Gomel, South-East Belarus – Yet more Lenin and low level radioactivity.

Monday, September 18th, 2006

It’s around this part of Belarus the The Chernobyl explosion duped a large part of it’s radioactive load. I’ve visited a few of the still contaminated towns outside Gomel. Those of you that worry about me will be glad to hear i barley piked up a blip on the Geiger counter. Slightly higher than I’m used to, but far less that the level of radiation I got on the flight over.
Anyway, I’m going to preempt Matt who will inevitably ask what the food’s like in the comments of these posts. Matt, there is not much i want to say about Borch. Of more interest to certain friends and family members however is the food safety. I did stick the Geiger counter against most of what I ate and I’m fairly confident that it wont make me glow in the dark.
We’ll see if this Changes when I visit Chernobyl itself Tomorrow

Minsk, Belarus – Lenin, More Lenin, The KGB and a McDonald’s

Monday, September 18th, 2006
KGB headquarters

When the soviet union crumbled when i was a child, all the pictures on TV i remember were people pulling down statues of Lenin amidst great celebration. That sort of attempt to bury the past never seemed to happen here in Belarus. The old history of the Soviet era are are least here in a superficial way. Whether it be the statues or the very soviet ìfunctional brickî style of architecture. In stark contrast is the modern Belarus that grown out of this. To take that contrast to an extreme, In Minsk, There’s a McDonald’s right next door to KGB headquarters.
A few pics follow

High quality video – hooray for wireless Internet

Wednesday, September 13th, 2006

Taking advantage of being out of the third world for a few hours, I’ve uploaded the higher quality versions of the two Videos I uploaded before.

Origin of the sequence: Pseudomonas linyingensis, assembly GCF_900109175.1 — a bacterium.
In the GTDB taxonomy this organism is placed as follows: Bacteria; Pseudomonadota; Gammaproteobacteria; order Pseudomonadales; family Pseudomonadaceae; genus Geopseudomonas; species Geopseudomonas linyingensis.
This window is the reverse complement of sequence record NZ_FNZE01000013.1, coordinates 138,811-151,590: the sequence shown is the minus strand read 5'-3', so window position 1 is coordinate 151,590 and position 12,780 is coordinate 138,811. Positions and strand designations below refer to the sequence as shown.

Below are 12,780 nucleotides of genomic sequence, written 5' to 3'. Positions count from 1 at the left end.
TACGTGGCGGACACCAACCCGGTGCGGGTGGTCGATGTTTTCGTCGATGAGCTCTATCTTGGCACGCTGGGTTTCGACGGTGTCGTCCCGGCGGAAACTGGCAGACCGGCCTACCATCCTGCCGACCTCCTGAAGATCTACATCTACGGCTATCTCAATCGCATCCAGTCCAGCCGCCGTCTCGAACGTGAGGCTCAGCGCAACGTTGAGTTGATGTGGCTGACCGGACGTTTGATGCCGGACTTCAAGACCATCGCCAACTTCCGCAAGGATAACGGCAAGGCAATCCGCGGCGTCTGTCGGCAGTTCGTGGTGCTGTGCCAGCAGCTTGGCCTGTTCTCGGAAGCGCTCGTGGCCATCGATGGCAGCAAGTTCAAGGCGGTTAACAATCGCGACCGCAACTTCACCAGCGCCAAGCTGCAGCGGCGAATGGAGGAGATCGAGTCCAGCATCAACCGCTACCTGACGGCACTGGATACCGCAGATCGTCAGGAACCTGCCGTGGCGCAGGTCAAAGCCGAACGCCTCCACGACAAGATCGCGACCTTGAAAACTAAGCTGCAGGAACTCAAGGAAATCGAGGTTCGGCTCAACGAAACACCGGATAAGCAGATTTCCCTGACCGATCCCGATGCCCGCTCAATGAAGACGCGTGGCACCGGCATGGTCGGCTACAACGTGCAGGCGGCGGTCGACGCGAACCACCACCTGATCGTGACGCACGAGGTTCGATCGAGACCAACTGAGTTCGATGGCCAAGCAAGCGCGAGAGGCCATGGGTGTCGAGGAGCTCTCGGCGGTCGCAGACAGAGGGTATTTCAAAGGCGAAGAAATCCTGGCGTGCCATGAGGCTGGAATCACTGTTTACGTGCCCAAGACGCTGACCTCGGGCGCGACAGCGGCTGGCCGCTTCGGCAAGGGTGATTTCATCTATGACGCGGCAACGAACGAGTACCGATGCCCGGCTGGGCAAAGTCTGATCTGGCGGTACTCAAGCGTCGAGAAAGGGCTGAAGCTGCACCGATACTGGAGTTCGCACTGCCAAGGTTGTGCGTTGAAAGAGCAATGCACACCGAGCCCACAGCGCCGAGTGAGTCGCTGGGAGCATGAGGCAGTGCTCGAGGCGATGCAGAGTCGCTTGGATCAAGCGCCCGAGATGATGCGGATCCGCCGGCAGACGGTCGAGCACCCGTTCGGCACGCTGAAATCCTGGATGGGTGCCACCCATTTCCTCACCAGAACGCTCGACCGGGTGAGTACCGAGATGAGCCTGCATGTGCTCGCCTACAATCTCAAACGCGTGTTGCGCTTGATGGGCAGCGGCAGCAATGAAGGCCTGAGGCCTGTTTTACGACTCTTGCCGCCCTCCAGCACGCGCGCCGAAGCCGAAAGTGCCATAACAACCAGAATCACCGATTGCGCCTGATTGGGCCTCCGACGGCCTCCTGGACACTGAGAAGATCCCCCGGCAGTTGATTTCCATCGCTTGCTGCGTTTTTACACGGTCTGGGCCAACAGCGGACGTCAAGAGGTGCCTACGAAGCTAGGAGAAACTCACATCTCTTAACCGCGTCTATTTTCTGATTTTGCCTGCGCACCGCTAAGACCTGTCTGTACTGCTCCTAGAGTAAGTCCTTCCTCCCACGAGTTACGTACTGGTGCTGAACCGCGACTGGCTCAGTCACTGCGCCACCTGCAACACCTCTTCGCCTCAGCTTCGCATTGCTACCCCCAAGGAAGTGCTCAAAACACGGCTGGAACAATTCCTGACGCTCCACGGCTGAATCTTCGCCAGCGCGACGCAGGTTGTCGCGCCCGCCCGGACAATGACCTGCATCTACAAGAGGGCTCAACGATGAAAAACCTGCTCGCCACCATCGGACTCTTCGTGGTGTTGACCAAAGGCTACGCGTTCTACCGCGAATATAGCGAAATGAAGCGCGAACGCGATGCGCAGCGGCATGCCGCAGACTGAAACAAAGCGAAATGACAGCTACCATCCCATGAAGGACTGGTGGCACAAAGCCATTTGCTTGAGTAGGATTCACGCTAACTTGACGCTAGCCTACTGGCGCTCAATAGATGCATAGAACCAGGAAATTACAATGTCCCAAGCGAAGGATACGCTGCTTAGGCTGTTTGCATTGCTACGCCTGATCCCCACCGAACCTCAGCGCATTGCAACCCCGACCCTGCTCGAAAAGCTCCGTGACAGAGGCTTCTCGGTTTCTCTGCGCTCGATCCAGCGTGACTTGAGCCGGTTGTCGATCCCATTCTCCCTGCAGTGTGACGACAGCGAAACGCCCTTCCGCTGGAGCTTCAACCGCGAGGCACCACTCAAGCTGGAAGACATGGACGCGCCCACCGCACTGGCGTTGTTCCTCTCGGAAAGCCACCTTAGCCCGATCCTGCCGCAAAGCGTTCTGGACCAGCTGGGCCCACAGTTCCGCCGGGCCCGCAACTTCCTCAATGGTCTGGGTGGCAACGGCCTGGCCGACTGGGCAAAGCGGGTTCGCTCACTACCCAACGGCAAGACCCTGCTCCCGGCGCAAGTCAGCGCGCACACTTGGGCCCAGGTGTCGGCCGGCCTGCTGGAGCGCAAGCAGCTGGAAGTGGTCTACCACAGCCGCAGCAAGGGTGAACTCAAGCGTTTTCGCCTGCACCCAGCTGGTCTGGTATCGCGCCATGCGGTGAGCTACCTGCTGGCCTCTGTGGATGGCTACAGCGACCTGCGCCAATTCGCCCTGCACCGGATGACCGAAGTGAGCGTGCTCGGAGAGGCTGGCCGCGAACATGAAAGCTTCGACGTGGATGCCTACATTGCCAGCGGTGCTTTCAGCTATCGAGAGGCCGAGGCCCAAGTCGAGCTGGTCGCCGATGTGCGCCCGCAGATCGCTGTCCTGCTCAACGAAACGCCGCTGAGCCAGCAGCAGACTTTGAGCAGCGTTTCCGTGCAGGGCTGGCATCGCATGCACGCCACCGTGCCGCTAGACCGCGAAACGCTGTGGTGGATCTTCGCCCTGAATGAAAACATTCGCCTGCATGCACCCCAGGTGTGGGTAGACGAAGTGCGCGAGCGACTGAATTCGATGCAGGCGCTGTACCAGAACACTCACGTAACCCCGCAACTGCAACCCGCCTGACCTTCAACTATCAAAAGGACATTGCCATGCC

The high quality version are near enough DVD quality but will take a while to download. The medium quality is about one third the size but still ok’ish quality.
Enjoy.

Edit Dispite the title of this post, i dont garentee that these videos are anything but crappy and hastily edited

Bali Video

Screen grab Download: Right click the links and “save as”. Mac users Ctrl+click
Download Windows Media High quality (near DVD)
(15MB – 4 minutes or less on broadband or up to and hour on dialup)
OR
Download Windows Media Medium quality
(5 MB – 2 minutes on broadband or 12 minutes on dialup)
Running time: 2min

Myanmar (Burma) Video

Screen grab Download: Right click the links and “save as”. Mac users Ctrl+click
Download Windows Media High quality (near DVD)
(30MB – 8 minutes or less on broadband or up to 2 hours on dialup)
OR
Download Windows Media Medium quality
(9 MB – 4 minutes on broadband or 40 minutes on dialup)
Running time: 4min

Myanmar video

Tuesday, September 12th, 2006
Crappy low quality video

Hi all, I leave the county in a a few hours so this will be the last post before i take extreme travel to the sub-atomic level in the former soviet union.
Before i go however I’ll take a moment to mention the people here. Rather amazenly, dispiste everything this is actually an easy place to travel, everyone is eager to help wether or not you have USD$ to offer. On top of this, dispite the dificatlies the people face is actually a safe county to visit. Never did i feel my safty was in danger and my posessions were always safe in the hands of whomever had them. Basiaclly this is a wonderful set of people.

Anyway, 4 minutes of hastily edited video is here for whoever wants it.

What do a lake, a monastery and bouncy cats have in common?

Monday, September 11th, 2006
Your new waterfront property

A few days ago i was in Bagan. One horse drawn carriage, two rickshaws, one ox cart, one plane and five bribes later i land here, Lake Inle in the eastern part of Myanmar.
There’s any number of things I’ve visited here but one highlight would have to be Nga Hpe Chaung. This monastery is partly famous for being a 150 year old Buddhist monastery built on stilts in the middle of the lake. It’s also famous because the staff who have too much time on their hands have trained the local cats to jump through hoops.
The sight of three golden Buddhas looking down upon some guy with a hoop and cats jumping through it has to be one of the more odd things I’ve seen on this trip. I really have to question if this is good Karma. None the less, the cats jump, Buddha sits, the monks meditate and i look on at this scene in bemusement.
Pics of this circus follow.